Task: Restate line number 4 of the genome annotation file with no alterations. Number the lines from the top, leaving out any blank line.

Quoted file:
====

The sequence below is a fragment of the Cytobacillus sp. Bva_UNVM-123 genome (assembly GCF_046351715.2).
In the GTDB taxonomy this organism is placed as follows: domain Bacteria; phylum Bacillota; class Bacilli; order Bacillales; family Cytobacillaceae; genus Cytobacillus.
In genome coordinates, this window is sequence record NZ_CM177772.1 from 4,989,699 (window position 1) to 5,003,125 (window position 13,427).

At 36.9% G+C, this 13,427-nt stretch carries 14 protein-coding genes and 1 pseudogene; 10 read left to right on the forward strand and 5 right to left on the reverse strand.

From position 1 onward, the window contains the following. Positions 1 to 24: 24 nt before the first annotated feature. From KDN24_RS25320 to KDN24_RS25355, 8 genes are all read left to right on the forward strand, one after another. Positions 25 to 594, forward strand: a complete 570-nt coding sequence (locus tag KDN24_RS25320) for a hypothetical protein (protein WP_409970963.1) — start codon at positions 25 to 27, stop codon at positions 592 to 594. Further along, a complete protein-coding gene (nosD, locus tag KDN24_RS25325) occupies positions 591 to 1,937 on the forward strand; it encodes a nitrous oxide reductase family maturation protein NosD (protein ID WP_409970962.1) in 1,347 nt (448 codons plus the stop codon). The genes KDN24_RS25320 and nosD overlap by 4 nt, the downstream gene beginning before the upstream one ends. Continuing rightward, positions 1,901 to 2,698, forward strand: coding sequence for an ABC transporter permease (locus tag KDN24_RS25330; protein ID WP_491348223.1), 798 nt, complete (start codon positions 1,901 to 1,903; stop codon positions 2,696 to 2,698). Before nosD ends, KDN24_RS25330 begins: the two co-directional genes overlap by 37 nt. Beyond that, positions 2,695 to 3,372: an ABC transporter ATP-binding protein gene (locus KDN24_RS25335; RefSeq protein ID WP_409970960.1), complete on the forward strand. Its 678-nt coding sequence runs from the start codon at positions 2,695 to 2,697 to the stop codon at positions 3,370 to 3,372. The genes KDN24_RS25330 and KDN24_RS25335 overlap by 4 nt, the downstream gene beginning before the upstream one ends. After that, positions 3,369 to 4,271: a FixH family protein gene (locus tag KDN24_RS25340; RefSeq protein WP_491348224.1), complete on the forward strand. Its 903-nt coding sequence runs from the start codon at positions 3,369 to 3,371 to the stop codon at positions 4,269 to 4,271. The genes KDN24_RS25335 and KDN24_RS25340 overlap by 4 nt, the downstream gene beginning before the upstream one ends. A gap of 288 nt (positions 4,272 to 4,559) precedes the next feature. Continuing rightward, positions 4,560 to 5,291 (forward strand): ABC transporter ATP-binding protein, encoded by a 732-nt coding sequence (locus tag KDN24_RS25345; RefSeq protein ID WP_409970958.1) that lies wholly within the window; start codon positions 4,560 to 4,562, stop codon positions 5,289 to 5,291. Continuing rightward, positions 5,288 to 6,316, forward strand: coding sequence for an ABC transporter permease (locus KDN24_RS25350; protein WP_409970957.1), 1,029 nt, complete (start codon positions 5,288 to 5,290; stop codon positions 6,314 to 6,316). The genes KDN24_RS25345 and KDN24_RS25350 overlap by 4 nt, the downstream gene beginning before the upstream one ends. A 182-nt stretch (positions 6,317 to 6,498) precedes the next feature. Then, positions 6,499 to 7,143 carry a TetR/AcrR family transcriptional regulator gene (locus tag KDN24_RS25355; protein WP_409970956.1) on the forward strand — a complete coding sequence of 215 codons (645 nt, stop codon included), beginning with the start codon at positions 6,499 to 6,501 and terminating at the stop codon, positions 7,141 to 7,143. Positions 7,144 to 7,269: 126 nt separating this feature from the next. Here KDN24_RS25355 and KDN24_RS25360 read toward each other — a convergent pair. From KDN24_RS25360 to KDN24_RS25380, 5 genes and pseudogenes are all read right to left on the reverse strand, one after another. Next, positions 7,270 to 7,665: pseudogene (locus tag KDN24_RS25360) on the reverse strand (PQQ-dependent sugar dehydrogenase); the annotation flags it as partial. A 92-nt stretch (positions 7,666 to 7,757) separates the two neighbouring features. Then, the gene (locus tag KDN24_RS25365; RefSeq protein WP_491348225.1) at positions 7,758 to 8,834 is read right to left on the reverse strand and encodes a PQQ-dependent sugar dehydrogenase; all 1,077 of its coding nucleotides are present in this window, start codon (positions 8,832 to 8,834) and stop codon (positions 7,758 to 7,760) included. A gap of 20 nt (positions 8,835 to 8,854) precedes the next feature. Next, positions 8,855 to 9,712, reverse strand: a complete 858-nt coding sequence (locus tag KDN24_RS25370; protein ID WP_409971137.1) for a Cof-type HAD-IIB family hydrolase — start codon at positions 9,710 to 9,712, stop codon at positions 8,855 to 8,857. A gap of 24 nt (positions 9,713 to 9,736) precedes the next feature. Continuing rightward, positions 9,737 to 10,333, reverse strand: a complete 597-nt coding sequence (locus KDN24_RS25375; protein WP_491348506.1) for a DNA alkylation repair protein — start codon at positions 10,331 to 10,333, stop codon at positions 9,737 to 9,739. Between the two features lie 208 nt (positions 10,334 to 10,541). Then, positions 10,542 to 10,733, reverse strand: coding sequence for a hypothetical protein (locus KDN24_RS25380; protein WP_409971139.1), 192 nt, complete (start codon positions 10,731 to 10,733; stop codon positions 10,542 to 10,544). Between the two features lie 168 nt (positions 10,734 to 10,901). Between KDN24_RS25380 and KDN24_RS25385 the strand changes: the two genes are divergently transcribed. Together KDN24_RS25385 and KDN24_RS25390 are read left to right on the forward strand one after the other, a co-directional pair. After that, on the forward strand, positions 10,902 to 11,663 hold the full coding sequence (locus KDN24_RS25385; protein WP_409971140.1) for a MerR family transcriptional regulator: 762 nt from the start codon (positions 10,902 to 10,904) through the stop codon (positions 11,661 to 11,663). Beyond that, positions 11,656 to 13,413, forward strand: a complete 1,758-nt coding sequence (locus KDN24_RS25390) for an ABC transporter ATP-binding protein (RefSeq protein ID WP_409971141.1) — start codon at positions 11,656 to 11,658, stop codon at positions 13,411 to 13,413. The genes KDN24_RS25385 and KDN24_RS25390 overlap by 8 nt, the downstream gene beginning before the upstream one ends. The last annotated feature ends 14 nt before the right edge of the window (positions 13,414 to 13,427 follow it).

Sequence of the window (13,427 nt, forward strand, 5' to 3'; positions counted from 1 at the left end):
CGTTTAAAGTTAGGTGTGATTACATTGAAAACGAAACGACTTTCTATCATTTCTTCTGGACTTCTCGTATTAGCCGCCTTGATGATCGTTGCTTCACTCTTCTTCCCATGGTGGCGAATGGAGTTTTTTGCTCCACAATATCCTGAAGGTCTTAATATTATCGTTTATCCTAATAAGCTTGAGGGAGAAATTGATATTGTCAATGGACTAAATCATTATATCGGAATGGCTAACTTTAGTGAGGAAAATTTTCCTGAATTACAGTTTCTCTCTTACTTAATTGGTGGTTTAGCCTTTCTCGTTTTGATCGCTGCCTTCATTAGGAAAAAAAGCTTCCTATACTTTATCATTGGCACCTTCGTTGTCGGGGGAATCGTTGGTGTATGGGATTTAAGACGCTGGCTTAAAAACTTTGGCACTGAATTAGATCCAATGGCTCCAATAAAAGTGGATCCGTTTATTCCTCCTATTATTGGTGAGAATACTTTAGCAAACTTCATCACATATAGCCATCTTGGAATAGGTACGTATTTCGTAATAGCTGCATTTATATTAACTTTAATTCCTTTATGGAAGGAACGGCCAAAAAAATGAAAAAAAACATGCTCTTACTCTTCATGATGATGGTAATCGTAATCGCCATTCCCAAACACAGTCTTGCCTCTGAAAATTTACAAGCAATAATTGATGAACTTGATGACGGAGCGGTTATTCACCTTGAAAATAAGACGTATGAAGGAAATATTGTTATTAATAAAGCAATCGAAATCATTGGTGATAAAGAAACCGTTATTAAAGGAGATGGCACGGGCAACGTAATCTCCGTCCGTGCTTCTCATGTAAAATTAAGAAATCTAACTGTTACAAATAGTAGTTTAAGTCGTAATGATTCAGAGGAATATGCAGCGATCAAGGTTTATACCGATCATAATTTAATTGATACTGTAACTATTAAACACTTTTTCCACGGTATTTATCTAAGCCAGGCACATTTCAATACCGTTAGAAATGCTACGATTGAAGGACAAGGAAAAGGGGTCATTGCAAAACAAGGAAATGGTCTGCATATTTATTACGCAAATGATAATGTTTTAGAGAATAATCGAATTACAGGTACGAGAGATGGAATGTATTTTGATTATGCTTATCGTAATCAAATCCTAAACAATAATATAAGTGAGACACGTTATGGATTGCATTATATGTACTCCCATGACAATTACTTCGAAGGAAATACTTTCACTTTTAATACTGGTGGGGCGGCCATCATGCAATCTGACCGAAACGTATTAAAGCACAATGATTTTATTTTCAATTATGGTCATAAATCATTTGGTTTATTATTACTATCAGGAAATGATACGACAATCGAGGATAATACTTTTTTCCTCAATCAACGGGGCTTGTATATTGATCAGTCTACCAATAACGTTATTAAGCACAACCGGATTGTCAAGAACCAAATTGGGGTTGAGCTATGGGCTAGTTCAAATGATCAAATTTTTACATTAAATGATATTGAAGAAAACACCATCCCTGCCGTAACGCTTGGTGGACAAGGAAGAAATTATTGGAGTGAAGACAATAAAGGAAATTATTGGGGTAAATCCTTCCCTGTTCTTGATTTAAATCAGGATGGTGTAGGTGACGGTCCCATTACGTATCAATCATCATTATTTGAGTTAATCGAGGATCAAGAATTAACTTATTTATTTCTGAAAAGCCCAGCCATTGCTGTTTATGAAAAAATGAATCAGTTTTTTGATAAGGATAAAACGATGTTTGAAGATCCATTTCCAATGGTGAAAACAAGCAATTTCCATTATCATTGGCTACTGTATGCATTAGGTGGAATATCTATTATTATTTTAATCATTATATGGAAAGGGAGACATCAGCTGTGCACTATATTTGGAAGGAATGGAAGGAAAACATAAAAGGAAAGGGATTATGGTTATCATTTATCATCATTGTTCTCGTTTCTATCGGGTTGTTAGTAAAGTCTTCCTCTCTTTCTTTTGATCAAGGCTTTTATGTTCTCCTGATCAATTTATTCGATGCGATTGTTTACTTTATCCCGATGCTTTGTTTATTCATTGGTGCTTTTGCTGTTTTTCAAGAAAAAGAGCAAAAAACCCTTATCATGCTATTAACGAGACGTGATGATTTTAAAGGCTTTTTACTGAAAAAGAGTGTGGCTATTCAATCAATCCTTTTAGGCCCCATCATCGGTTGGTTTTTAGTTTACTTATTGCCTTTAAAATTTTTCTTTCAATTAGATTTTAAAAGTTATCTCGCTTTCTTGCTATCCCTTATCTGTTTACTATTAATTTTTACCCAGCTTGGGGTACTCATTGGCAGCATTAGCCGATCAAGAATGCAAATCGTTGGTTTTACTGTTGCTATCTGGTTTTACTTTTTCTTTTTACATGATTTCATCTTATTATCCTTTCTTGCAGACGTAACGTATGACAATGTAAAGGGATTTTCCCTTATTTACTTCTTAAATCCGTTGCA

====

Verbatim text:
At 36.9% G+C, this 13,427-nt stretch carries 14 protein-coding genes and 1 pseudogene; 10 read left to right on the forward strand and 5 right to left on the reverse strand.